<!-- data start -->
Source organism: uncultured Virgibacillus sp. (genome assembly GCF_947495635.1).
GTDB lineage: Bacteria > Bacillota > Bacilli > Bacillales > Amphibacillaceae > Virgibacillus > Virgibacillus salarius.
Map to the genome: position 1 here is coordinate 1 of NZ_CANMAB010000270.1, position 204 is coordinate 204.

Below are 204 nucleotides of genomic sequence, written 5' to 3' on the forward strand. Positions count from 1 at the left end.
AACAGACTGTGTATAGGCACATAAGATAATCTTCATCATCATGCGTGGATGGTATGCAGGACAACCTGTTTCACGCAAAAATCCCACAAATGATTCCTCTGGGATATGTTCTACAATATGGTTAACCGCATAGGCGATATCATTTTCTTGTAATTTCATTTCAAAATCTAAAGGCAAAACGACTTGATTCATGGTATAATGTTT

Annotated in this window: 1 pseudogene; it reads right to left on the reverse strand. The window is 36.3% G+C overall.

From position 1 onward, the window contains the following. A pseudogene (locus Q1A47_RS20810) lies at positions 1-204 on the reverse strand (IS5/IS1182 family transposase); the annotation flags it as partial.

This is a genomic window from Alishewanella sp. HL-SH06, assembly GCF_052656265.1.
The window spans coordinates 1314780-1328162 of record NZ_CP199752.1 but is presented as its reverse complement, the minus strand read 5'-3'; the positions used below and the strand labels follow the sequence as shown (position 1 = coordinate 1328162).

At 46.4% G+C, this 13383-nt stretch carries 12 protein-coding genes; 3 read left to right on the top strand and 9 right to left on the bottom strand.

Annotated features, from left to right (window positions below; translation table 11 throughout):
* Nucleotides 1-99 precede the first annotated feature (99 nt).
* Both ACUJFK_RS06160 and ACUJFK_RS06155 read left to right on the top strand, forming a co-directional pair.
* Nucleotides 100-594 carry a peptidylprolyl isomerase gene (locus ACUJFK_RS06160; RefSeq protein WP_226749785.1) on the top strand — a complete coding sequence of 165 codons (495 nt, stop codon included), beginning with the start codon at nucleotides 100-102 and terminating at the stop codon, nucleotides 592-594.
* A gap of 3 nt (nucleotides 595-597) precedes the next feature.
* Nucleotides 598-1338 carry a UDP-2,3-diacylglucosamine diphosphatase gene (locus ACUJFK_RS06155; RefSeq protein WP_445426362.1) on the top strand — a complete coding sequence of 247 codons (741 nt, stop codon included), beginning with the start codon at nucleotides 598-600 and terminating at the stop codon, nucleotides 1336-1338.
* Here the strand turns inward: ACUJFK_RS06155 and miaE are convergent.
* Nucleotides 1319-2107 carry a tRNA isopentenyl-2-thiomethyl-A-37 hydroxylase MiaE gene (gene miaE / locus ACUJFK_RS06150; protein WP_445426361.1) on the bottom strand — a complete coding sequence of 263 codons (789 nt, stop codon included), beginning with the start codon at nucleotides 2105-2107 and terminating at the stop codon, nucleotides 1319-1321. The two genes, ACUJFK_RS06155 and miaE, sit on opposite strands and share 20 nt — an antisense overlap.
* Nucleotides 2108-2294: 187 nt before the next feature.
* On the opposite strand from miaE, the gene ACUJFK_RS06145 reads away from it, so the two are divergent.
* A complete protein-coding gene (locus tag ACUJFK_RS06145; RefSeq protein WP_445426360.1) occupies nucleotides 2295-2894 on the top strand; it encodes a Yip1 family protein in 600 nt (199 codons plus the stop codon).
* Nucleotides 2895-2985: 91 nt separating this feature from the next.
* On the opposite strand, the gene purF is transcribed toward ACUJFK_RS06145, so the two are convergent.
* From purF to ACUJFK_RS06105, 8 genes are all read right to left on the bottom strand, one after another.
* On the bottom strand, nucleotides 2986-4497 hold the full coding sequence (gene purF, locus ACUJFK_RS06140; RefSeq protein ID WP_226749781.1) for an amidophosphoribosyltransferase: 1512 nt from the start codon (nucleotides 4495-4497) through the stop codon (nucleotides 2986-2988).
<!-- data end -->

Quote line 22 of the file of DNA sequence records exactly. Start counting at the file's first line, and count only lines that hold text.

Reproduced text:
* Nucleotides 2895-2985: 91 nt separating this feature from the next.